South Africa: Part 3


Saturday & Sunday

We started out the day stopping in Addo Elephant Park to have lunch while on the way to Schotia for our safari.  We got lucky that there was an elephant drinking some water close to the restaurant! Morgan was adventurous and tried the Kudu -which turned out to be better than I imagined. I’m normally not a fan of game, but when in Africa-right?  When we finished lunch we headed to Schotia to get checked in and meet our guide, Peter. There were about 6 vehicles, most of them being open air Range Rovers (you could pay extra for a closed in car… which would have been nice once the sun went down because it got pretty chilly!). Peter was able to gives us tons of interesting information about the animals, which you don’t get if you drive through a park on your own.. so I highly suggesting paying a bit more for the guided safari. Plus this way Morgan could fully enjoy the animals rather than having to focus on driving. We saw: lions, elephants, giraffes, cape buffalo, zebras, kudu, springboks, rhinos, hedgehogs, hippos (only in the water, couldn’t find them when they got out to feed after dark), an alligator, horses and lots more birds and small animals.

Just two weeks before our safari, poachers had flown into Schotia at night in a helicopter, tranquilized Bonnie & Clyde the rhinos, and cut off their horns. Thankfully they did not kill them, which is what the poachers do more often so that they won’t waste their time hunting rhinos just to find they don’t have horns. Bonnie had been pregnant, but sadly after the attack she lost her baby.  Rhino horn poaching is a huge problem in SA and if the number or rhinos killed each year keeps doubling each year (as it has for the past 5 years), it will only take 10 years for poachers to kill all the rhinos in SA. In Asian countries, it is (incorrectly) believed that rhino horn cures illnesses, so there is a high demand for them (one horn selling on the black market for over $100k). Hopefully the government can put in more effective measures to discourage the poachers.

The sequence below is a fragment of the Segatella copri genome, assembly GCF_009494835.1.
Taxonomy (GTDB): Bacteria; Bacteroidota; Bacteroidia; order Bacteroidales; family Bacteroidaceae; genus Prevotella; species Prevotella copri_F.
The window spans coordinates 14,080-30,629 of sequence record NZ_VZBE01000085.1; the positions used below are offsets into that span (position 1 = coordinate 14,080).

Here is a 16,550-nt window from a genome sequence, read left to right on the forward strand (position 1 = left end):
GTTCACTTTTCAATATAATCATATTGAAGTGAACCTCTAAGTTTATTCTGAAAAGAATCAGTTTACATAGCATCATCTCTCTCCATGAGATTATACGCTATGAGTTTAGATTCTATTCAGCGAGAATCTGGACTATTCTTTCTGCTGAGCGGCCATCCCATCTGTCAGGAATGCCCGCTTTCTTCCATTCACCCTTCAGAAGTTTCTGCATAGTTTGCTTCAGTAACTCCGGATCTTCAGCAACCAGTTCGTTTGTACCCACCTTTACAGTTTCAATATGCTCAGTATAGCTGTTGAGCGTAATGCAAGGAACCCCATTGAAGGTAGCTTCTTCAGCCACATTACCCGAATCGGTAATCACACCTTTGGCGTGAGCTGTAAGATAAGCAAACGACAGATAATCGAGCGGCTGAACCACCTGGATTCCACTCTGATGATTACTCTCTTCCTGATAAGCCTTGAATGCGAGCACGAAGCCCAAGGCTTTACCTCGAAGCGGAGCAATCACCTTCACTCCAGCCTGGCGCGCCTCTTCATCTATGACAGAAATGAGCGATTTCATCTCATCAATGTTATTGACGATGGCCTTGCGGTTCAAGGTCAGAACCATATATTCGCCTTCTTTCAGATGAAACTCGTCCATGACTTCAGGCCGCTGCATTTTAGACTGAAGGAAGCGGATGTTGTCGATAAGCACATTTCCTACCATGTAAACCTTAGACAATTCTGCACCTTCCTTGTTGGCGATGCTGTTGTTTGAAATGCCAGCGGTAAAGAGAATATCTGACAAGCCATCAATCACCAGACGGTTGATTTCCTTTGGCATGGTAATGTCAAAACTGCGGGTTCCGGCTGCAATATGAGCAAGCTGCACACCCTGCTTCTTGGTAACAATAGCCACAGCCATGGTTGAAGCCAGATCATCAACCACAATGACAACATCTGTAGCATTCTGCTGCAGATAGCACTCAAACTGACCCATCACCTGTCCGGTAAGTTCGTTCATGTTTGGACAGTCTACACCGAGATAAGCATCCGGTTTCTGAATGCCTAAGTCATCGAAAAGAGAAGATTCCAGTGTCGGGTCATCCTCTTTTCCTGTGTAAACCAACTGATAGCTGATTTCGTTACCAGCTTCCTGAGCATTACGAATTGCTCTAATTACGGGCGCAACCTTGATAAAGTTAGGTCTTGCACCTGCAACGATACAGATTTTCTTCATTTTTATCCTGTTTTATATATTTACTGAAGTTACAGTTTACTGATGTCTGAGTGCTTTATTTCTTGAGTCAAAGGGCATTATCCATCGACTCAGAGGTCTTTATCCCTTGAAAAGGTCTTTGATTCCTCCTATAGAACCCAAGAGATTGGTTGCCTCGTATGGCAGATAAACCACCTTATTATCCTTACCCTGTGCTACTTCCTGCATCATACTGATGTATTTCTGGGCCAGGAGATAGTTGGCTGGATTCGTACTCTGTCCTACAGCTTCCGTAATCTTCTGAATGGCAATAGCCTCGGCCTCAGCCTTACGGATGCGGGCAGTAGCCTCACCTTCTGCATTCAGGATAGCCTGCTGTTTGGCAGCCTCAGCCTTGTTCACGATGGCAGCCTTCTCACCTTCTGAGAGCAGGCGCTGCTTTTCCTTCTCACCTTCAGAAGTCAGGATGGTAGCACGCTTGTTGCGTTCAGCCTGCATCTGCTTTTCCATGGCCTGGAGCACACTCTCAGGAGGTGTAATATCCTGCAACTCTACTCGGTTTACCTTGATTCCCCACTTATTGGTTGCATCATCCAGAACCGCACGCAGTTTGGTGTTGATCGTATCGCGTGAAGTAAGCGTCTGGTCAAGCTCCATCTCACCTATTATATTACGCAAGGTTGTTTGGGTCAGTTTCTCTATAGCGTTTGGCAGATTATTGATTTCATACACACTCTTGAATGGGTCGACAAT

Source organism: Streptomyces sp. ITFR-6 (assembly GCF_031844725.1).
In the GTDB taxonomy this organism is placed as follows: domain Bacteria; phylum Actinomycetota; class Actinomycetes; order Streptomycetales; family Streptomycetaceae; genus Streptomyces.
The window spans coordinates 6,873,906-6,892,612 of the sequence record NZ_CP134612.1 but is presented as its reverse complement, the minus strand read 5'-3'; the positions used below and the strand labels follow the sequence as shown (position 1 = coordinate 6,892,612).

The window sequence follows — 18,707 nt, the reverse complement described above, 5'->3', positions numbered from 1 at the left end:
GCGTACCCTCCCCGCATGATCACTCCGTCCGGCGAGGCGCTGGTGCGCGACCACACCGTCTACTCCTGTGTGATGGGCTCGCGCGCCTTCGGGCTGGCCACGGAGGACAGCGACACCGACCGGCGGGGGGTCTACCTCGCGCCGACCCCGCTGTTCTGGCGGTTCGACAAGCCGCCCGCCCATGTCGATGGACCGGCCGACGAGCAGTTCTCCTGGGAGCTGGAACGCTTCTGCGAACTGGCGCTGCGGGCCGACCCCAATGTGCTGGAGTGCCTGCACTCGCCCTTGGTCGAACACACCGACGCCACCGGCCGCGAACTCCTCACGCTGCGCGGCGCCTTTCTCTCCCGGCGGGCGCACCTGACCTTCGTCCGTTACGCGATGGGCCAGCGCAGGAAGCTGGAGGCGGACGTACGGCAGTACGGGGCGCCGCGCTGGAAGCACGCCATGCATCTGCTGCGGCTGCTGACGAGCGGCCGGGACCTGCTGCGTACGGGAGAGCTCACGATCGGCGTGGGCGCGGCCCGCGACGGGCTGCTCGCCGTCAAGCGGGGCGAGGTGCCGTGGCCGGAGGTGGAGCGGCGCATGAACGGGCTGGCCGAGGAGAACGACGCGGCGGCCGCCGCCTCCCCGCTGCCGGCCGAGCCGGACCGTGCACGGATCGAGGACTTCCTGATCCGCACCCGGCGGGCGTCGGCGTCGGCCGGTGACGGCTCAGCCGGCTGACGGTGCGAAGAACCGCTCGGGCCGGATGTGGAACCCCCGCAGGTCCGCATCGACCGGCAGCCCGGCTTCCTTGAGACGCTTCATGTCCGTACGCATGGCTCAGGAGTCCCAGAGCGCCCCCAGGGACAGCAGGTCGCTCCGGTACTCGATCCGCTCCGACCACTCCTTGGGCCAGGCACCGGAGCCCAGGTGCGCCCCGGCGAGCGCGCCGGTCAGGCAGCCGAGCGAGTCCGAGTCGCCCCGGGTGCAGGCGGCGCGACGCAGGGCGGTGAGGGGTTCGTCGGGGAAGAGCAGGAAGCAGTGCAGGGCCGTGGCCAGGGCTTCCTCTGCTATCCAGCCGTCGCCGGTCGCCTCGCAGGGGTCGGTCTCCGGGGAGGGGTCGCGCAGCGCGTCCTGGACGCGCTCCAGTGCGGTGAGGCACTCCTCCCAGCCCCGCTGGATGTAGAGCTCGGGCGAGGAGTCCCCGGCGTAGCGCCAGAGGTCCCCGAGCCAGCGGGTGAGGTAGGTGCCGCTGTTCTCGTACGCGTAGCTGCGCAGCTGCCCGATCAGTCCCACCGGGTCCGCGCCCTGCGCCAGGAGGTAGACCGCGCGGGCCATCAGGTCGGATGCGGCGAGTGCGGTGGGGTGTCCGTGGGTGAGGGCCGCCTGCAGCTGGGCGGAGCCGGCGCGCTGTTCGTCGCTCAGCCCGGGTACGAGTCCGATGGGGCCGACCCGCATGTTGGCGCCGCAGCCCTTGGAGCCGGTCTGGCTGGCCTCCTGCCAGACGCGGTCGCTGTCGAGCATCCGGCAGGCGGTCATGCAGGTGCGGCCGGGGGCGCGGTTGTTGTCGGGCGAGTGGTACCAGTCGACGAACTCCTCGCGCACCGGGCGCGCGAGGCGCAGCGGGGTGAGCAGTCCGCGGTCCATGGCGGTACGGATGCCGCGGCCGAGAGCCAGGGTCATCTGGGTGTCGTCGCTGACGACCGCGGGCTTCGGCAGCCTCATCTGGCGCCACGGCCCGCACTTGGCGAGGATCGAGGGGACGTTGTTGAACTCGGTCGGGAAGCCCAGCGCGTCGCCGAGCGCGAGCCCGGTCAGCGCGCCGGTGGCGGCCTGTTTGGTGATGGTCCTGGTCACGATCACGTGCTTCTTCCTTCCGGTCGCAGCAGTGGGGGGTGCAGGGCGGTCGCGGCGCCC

We ate dinner in an open air lapa (ring shaped structure where the middle has no roof (and a huge bon fire going to warm us all up), but around the edge is a thatch roof covering where the tables are. The staff had fixed springbok in gravy, broccoli and cheese casserole, potatoes, chicken, mashed sweet potatoes (though their sweet potatoes aren’t orange)… it was delicious!  My favorite part was dessert – Malva Pudding – a sweet pudding of Cape Dutch origin, usually served hot with custard and/or ice-cream. However the “pudding” isn’t the pudding we’re used to, it is closer to a cake consistency.

Sunday we walked to the beach so I could stick my feet in the Indian Ocean.. which was quite chilly! After getting packed up and checking out of the hotel we grabbed lunch by the water one last time.  Port Elizabeth was really beautiful and a great experience. The only thing I would change would be to have a few more days down there where Morgan wasn’t working so we could have driven along the Garden Route to Cape Town!